March 17, 2015 - As commercial shipping traffic increases in the Arctic, NOAA is taking major steps to update nautical charts in the region. NOAA’s Office of Coast Survey will use data collected by two of its own ships, Rainier and Fairweather, as well as the U.S. Coast Guard cutter Healy and a private sector hydrographic contractor to cover nearly 12,000 nautical miles in the Arctic for use in updating its navigational charts.
The NOAA-led Arctic marine corridor project will work with the Coast Guard to asses the safety of a potential Arctic shipping route from Unimak Island, the largest of the Aleutian Islands, through the Bering Strait to the Chukchi Sea, as proposed in the USCG Port Access Route Study for the region. The Coast Guard will continue to take public comments prior to making a final decision on the proposed route.
“Much of our charting data in this corridor is from surveys conducted a hundred years ago,” said Rear Admiral Gerd Glang, director of NOAA’s Office of Coast Survey. “So right now, we need to conduct reconnaissance of the seafloor in high traffic areas to make sure they are safe for navigation.”
Over the past several years, Healy has been collecting multibeam echo sounder depth data while travelling to and from its Arctic research projects. NOAA has reviewed the data, archived at NOAA’s National Geophysical Data Center, and has found they are reliable and can support nautical charting.
Last year, Healy worked with Coast Survey to take depth measurements as “tracklines”-- straight paths of transit -- while at sea. The survey is basing its new work on Healy’s 2014 trackline, along with data collected from 16 transits by the three ships and contractor vessel in 2015, usingmultibeam sonar. The ships will survey depths in lines that are about a thousand meters apart and a thousand meters wide, as they travel back and forth to major project areas around the Bering Strait and the Arctic.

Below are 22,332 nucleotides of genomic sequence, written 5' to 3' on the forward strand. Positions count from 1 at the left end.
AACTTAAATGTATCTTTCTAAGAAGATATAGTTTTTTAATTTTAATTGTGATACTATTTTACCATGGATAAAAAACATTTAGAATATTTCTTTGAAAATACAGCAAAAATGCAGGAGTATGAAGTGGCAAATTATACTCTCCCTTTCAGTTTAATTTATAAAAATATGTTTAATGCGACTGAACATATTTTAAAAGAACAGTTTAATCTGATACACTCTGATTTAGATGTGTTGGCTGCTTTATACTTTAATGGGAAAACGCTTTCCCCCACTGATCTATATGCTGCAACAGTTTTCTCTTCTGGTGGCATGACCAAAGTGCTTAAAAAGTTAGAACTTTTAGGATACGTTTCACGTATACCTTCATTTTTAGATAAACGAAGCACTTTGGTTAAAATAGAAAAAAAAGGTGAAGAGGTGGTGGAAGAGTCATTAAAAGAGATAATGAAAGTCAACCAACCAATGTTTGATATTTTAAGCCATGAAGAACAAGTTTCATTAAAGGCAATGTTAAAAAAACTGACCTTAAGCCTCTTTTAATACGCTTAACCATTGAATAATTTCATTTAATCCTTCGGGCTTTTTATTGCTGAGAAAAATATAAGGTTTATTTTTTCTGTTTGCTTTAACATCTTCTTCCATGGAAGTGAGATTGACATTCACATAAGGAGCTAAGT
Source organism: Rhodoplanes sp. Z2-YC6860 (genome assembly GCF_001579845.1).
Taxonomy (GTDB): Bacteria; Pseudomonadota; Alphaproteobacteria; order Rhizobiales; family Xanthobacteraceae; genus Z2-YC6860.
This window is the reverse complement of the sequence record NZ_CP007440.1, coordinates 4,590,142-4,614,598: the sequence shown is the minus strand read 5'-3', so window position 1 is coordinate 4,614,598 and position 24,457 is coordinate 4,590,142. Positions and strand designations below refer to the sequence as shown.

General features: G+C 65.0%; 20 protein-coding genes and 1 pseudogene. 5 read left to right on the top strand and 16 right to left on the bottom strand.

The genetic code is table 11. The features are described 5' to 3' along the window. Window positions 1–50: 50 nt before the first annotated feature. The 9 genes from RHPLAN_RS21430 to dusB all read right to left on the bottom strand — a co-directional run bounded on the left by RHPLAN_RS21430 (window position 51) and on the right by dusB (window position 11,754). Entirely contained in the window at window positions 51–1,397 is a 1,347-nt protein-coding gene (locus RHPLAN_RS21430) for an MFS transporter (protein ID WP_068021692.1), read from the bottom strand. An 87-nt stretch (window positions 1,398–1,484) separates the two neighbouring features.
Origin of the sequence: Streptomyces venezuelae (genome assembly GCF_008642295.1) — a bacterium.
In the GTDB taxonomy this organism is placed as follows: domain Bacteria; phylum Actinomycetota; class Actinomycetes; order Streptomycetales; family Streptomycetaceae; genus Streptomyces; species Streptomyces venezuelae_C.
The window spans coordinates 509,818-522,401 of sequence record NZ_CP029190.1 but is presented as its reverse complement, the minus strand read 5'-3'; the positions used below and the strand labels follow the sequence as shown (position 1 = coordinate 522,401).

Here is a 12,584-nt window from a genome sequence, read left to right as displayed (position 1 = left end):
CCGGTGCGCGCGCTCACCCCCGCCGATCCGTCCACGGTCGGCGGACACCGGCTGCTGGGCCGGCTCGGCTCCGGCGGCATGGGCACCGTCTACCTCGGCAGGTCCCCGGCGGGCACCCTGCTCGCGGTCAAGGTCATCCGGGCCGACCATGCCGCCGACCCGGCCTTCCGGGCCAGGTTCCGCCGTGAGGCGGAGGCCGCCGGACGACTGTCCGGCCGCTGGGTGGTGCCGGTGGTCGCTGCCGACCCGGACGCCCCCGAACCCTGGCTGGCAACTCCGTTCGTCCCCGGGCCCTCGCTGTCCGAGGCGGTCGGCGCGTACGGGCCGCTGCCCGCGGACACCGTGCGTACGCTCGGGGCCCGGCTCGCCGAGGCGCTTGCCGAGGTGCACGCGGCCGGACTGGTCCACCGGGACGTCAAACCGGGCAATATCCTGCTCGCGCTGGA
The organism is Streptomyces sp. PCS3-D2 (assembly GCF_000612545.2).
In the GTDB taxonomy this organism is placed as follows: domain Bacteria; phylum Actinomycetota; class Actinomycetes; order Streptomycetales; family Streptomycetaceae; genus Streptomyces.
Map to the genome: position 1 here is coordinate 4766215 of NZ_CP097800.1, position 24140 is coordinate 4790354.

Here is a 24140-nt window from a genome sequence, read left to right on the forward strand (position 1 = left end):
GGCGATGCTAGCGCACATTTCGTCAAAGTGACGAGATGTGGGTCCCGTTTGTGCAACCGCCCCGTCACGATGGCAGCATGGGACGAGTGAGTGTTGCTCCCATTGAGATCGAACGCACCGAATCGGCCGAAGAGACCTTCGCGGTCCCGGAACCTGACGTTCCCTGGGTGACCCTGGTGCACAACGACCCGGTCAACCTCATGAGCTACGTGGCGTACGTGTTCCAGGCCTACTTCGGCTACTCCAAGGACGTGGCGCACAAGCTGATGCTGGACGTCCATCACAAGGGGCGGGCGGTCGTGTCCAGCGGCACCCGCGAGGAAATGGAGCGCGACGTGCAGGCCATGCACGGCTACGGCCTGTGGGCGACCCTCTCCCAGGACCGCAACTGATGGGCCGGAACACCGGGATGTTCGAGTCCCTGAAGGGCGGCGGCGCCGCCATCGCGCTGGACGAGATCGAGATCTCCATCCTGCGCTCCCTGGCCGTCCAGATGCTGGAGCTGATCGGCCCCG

Altogether, the ships will collect about 12,000 nautical miles of data along the four nautical mile wide corridor. In addition to measuring depths, they will search for seamounts and other underwater dangers to navigation. Although Healy’s primary mission is not hydrography, Coast Survey can use Healy’s data to identify significant differences from current nautical charts, and prioritize future NOAA hydrographic surveying efforts.
Other work planned for this summer includes joint hydrographic surveys by Rainier and Fairweather in the largely uncharted areas of Kotzebue Sound. In addition, Rainier will survey off Point Hope, Alaska, to evaluate a potential shoal area discovered by NOAA cartographers and researchers using commercial satellite imagery. Fairweather is scheduled to survey Port Clarence, a key Bering Strait location that is of potential interest as an Arctic deepwater port.
NOAA’s Office of Coast Survey, originally formed by President Thomas Jefferson in 1807, maintains the nation’s nautical charts, surveys the coastal seafloor, responds to national maritime emergencies, and searches for underwater obstructions and wreckage.
NOAA ships Fairweather and Rainier are part of the NOAA fleet of research ships operated, managed, and maintained by NOAA’s Office of Marine and Aviation Operations, which includes commissioned officers of the NOAA Corps, one of the seven uniformed services of the United States, and civilian wage mariners.